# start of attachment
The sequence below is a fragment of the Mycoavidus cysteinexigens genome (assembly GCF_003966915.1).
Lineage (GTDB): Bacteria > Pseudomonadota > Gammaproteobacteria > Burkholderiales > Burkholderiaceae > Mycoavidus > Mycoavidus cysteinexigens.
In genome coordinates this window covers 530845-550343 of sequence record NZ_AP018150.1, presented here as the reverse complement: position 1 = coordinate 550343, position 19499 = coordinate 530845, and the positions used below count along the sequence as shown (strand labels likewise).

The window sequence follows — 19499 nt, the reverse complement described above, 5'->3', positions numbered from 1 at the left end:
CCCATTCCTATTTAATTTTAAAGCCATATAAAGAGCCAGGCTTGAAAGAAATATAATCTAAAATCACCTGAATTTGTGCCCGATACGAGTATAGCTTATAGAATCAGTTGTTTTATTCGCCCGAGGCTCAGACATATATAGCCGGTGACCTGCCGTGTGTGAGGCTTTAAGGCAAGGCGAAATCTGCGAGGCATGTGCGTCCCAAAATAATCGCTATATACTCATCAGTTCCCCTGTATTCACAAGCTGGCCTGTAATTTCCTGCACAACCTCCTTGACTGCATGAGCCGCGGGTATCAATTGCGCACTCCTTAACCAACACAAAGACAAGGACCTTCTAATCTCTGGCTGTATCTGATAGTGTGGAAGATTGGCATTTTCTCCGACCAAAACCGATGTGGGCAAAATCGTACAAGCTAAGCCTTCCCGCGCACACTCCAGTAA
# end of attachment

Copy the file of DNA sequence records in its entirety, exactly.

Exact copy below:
The sequence below is a fragment of the Mycoavidus cysteinexigens genome (assembly GCF_003966915.1).
Lineage (GTDB): Bacteria > Pseudomonadota > Gammaproteobacteria > Burkholderiales > Burkholderiaceae > Mycoavidus > Mycoavidus cysteinexigens.
In genome coordinates this window covers 530845-550343 of sequence record NZ_AP018150.1, presented here as the reverse complement: position 1 = coordinate 550343, position 19499 = coordinate 530845, and the positions used below count along the sequence as shown (strand labels likewise).

The window sequence follows — 19499 nt, the reverse complement described above, 5'->3', positions numbered from 1 at the left end:
CCCATTCCTATTTAATTTTAAAGCCATATAAAGAGCCAGGCTTGAAAGAAATATAATCTAAAATCACCTGAATTTGTGCCCGATACGAGTATAGCTTATAGAATCAGTTGTTTTATTCGCCCGAGGCTCAGACATATATAGCCGGTGACCTGCCGTGTGTGAGGCTTTAAGGCAAGGCGAAATCTGCGAGGCATGTGCGTCCCAAAATAATCGCTATATACTCATCAGTTCCCCTGTATTCACAAGCTGGCCTGTAATTTCCTGCACAACCTCCTTGACTGCATGAGCCGCGGGTATCAATTGCGCACTCCTTAACCAACACAAAGACAAGGACCTTCTAATCTCTGGCTGTATCTGATAGTGTGGAAGATTGGCATTTTCTCCGACCAAAACCGATGTGGGCAAAATCGTACAAGCTAAGCCTTCCCGCGCACACTCCAGTAA